- TOP PLAYERSOffensePABLO S. TORRE | August 20, 2012
- TAMPA BAY buccaneersENEMY lines WHAT A RIVAL COACH SAYSJune 28, 2012
- Faces in the CrowdJune 11, 2001
Another of Holcomb's moves was to hire Announcer Harry Caray. Caray brings to baseball the revivalist sounds of Marjoe as well as a wardrobe Mick Jagger might have worn—had he performed in the '30s. "Harry is one of those announcers you either love or despise," says Holcomb. "He gives everybody hell and there doesn't seem to be anything anybody can do about it."
Each Wednesday afternoon Caray takes his microphones into the center-field bleachers to broadcast the game surrounded by an adoring audience constantly hounding him with questions. Last week Harry, sweating profusely, did his play-by-play in a pair of pink double-knit shorts, knee-length, black support hose, white shoes and—in the late innings—no shirt. One of the questions asked of him was why Dick Allen seems incapable of hitting a homer after nine p.m.
Of all the nonsensical baseball statistics in recent seasons, Allen and his Nine O'clock Shadow is one of the most absurd—and most fascinating. Allen's 30 home runs break down to 17 hit during day games, five at twilight and eight at night. Of those last eight, all have come prior to nine p.m., on his first or second times at bat. One evening last week he put on a fine display of his pre-nine p.m. prowess. The biggest night crowd in nine years, 42,001, jammed White Sox Park for Dick Allen Mug Night. Each youngster under 14 accompanied by an adult was given a plastic drinking cup with two pictures of Allen on it. As the real Allen mug made its first appearance at bat in the bottom of the first, the organist played Jesus Christ Superstar and the crowd roared. The Sox trailed Boston 1-0 at the time, but Chicago had two base runners. On the second pitch from Sonny Siebert, Allen pounded a majestically high home run over the fence in center field. The next time he came to bat it was still before nine p.m., and Siebert gave him a timely walk. For Allen, it was his 79th base on balls.
In the past few weeks Allen, who leads the American League with his 30 homers and 87 RBIs and ranks third in batting with a .313 average, has been moving in the direction of the triple crown won most recently by Carl Yastrzemski in 1967, Frank Robinson in 1966 and Mickey Mantle in 1956. " Dick Allen is the best player in the American League and maybe in all of baseball," says Tanner.
The manager also feels that the Cy Young Award should be voted to Wood, who has won 21 games to lead the majors. Over one stretch Wood started 10 games in 30 days and already he has pitched 286? innings.
For years Wood struggled along in the Boston and Pittsburgh organizations with a fastball and a curve as his primary pitches. They were, quite plainly, not good enough. "I had fooled around with the knuckleball from time to time," he says. "Still I wouldn't use it as an out-pitch. I always wanted to know more about it. In the spring of 1966 I was one of the first men cut by the Pirates and thought about quitting baseball, but my wife encouraged me to try one more time. I went to Columbus, and the following fall the White Sox bought me. Eddie Stanky was managing the team at that time, and the first day of spring training he told me I was not going to start or be used in long relief, but work as the mop-up man. Hoyt Wilhelm was with the White Sox then and I went to him right away and asked him if he would explain more to me about the knuckler. We both gripped it the same way. He kept helping me and helping me and I began to build up confidence in it. Now I throw it maybe 80% of the time."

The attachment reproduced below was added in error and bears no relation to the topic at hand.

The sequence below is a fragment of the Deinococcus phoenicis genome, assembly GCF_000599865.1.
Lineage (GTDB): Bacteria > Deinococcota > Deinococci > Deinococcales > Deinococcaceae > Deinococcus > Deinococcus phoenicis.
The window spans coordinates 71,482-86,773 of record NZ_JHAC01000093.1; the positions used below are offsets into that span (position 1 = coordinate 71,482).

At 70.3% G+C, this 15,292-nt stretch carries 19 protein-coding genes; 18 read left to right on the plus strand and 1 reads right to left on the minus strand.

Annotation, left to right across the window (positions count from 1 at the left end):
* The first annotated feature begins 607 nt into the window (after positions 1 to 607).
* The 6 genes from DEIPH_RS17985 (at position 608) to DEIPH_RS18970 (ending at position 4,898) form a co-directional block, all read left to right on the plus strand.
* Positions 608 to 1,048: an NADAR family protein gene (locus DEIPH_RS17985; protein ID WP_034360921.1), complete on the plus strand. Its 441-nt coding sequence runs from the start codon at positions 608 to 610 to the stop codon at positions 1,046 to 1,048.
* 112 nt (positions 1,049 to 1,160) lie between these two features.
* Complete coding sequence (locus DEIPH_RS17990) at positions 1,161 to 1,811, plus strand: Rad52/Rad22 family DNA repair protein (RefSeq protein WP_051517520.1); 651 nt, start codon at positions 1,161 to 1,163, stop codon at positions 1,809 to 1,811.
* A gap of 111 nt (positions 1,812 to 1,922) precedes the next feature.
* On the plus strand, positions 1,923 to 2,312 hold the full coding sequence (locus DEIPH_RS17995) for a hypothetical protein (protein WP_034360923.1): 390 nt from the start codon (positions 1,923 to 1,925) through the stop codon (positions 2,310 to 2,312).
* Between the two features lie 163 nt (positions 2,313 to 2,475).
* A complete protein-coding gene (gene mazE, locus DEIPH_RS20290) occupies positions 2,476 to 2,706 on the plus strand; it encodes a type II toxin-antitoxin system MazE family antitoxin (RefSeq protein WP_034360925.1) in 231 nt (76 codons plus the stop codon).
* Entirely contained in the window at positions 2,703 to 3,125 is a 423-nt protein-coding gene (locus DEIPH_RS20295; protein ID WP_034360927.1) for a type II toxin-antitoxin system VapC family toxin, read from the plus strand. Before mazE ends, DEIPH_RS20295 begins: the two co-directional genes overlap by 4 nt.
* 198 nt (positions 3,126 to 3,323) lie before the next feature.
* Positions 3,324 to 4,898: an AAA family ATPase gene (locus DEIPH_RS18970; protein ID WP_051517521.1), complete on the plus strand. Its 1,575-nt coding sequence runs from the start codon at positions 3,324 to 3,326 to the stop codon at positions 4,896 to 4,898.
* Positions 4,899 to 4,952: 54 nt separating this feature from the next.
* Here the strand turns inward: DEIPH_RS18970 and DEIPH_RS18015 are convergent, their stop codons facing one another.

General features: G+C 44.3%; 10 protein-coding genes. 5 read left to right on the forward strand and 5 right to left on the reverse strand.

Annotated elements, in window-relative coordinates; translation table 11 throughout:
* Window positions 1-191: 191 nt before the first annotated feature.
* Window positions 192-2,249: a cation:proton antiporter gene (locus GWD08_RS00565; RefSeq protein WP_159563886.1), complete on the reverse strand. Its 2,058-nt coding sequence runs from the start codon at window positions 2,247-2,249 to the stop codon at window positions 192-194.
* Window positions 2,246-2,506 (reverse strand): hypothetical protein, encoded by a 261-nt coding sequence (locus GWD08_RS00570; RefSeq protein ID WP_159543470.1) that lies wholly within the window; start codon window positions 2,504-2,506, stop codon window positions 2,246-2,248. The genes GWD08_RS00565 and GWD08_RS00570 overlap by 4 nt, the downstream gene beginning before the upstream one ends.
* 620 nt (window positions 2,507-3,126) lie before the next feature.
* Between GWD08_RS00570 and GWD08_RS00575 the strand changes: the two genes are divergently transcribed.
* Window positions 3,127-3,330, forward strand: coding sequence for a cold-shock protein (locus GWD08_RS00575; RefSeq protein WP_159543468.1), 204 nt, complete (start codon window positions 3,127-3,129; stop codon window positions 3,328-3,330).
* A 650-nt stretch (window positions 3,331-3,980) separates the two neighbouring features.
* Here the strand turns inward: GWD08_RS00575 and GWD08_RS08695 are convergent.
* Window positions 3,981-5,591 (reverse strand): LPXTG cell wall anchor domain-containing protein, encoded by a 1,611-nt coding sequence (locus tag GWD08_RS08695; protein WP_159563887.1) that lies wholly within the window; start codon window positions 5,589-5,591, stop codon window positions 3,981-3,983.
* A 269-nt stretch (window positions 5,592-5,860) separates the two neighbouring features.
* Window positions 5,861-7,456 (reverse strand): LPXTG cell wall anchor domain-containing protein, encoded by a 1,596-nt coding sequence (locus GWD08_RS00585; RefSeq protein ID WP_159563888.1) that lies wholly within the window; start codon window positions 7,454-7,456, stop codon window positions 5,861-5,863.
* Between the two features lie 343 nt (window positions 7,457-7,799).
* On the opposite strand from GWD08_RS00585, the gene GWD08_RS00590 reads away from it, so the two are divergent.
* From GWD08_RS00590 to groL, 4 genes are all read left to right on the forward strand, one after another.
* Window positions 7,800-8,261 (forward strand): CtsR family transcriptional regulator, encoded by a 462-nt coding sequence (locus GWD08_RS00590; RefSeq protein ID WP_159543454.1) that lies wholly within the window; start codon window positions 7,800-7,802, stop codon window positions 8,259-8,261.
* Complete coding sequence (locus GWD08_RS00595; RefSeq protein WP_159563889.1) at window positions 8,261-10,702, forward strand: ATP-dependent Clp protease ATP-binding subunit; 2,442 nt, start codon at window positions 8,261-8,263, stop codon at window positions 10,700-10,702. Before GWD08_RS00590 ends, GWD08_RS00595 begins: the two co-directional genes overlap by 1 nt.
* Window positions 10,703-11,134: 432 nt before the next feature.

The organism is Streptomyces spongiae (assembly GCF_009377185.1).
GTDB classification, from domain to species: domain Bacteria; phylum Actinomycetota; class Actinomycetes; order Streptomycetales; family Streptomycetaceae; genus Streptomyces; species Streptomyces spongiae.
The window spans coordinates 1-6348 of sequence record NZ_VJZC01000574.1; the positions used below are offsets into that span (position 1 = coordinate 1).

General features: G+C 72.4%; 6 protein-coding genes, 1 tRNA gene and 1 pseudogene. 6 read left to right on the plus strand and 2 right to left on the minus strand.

Unlike some knuckleball pitchers, Wood is able to get the pitch consistently over the plate. Last season he walked only one out of every 21 batters he faced. "I try to challenge the hitter with the knuckler," he says. "I get it over and if they are good enough to hit it, O.K. I'm not after a lot of strikeouts. The job is much easier when you can get the leadoff man with one pitch rather than stringing it out to 3 and 2."
Growing up in New England, Wood remembered when Warren Spahn and Johnny Sain, the present Sox pitching coach, worked with two days' rest. Because he is willing to do the same, the White Sox use basically a three-man starting rotation, with Stan Bahnsen and Tom Bradley following Wood. "I don't tell them they have to pitch with two days' rest, I ask them," says Tanner. "One of my theories of managing is that instead of having old, hard-line rules, you have 25 different rules for 25 different players. One of the biggest jobs a manager has is to keep the pressure off the players as much as he possibly can. The season is long, and it has to be fun to play the game well. Look, if a player makes a physical mistake I will never criticize him. When a pitcher hangs a curve and somebody hits a homer off him some managers will jump all over him. I find that style absurd. How could anyone think the guy wanted to give up the homer?
"I find it thrilling to watch major league players perform at their best. When Dick Allen digs into that batter's box it's just a world with Allen and the pitcher in it. The concentration and physical action is such that when Allen misses a pitch I often hear him screech with the effort he has put into swinging."
Chicago's resurgence comes at a time when the American League most needs it. In order for it to be able to compete for publicity and money with the National League, it needs vibrant franchises in New York and Chicago as well as in California. And the White Sox and their park have been sources of concern for a long time.